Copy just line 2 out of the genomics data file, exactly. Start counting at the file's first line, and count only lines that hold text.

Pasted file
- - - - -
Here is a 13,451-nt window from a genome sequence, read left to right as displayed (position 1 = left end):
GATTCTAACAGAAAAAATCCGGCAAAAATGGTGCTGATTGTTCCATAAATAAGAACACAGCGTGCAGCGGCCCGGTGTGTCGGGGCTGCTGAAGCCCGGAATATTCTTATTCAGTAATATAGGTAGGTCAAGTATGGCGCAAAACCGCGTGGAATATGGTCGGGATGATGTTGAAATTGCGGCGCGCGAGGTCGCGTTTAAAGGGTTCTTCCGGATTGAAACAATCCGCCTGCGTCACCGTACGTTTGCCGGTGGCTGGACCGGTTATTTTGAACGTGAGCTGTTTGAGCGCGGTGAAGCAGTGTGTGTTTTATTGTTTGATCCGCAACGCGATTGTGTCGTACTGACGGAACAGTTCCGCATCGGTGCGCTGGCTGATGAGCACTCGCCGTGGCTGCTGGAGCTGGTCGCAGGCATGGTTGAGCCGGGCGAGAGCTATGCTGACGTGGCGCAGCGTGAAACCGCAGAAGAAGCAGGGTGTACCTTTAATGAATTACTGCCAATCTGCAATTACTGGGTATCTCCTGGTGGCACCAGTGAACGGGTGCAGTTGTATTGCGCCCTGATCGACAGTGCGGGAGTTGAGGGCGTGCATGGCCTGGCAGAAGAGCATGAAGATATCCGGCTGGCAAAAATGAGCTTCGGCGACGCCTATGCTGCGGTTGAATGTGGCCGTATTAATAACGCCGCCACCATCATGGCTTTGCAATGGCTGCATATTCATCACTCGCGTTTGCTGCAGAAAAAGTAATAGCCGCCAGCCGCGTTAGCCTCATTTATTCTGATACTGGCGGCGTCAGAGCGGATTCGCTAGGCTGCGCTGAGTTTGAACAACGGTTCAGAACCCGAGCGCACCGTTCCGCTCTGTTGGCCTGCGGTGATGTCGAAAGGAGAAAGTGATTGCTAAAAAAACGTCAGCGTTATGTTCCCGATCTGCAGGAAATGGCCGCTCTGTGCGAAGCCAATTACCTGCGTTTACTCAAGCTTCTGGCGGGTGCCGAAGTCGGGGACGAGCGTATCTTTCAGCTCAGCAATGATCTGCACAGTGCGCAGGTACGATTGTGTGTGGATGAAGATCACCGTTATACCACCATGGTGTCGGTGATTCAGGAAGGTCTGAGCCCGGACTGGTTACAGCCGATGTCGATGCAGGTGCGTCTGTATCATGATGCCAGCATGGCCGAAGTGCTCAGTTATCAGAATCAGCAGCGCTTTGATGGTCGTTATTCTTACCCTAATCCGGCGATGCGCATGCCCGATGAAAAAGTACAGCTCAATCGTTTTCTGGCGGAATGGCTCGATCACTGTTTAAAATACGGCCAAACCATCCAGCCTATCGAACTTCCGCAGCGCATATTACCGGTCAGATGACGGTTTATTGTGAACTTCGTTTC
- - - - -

GATTCTAACAGAAAAAATCCGGCAAAAATGGTGCTGATTGTTCCATAAATAAGAACACAGCGTGCAGCGGCCCGGTGTGTCGGGGCTGCTGAAGCCCGGAATATTCTTATTCAGTAATATAGGTAGGTCAAGTATGGCGCAAAACCGCGTGGAATATGGTCGGGATGATGTTGAAATTGCGGCGCGCGAGGTCGCGTTTAAAGGGTTCTTCCGGATTGAAACAATCCGCCTGCGTCACCGTACGTTTGCCGGTGGCTGGACCGGTTATTTTGAACGTGAGCTGTTTGAGCGCGGTGAAGCAGTGTGTGTTTTATTGTTTGATCCGCAACGCGATTGTGTCGTACTGACGGAACAGTTCCGCATCGGTGCGCTGGCTGATGAGCACTCGCCGTGGCTGCTGGAGCTGGTCGCAGGCATGGTTGAGCCGGGCGAGAGCTATGCTGACGTGGCGCAGCGTGAAACCGCAGAAGAAGCAGGGTGTACCTTTAATGAATTACTGCCAATCTGCAATTACTGGGTATCTCCTGGTGGCACCAGTGAACGGGTGCAGTTGTATTGCGCCCTGATCGACAGTGCGGGAGTTGAGGGCGTGCATGGCCTGGCAGAAGAGCATGAAGATATCCGGCTGGCAAAAATGAGCTTCGGCGACGCCTATGCTGCGGTTGAATGTGGCCGTATTAATAACGCCGCCACCATCATGGCTTTGCAATGGCTGCATATTCATCACTCGCGTTTGCTGCAGAAAAAGTAATAGCCGCCAGCCGCGTTAGCCTCATTTATTCTGATACTGGCGGCGTCAGAGCGGATTCGCTAGGCTGCGCTGAGTTTGAACAACGGTTCAGAACCCGAGCGCACCGTTCCGCTCTGTTGGCCTGCGGTGATGTCGAAAGGAGAAAGTGATTGCTAAAAAAACGTCAGCGTTATGTTCCCGATCTGCAGGAAATGGCCGCTCTGTGCGAAGCCAATTACCTGCGTTTACTCAAGCTTCTGGCGGGTGCCGAAGTCGGGGACGAGCGTATCTTTCAGCTCAGCAATGATCTGCACAGTGCGCAGGTACGATTGTGTGTGGATGAAGATCACCGTTATACCACCATGGTGTCGGTGATTCAGGAAGGTCTGAGCCCGGACTGGTTACAGCCGATGTCGATGCAGGTGCGTCTGTATCATGATGCCAGCATGGCCGAAGTGCTCAGTTATCAGAATCAGCAGCGCTTTGATGGTCGTTATTCTTACCCTAATCCGGCGATGCGCATGCCCGATGAAAAAGTACAGCTCAATCGTTTTCTGGCGGAATGGCTCGATCACTGTTTAAAATACGGCCAAACCATCCAGCCTATCGAACTTCCGCAGCGCATATTACCGGTCAGATGACGGTTTATTGTGAACTTCGTTTC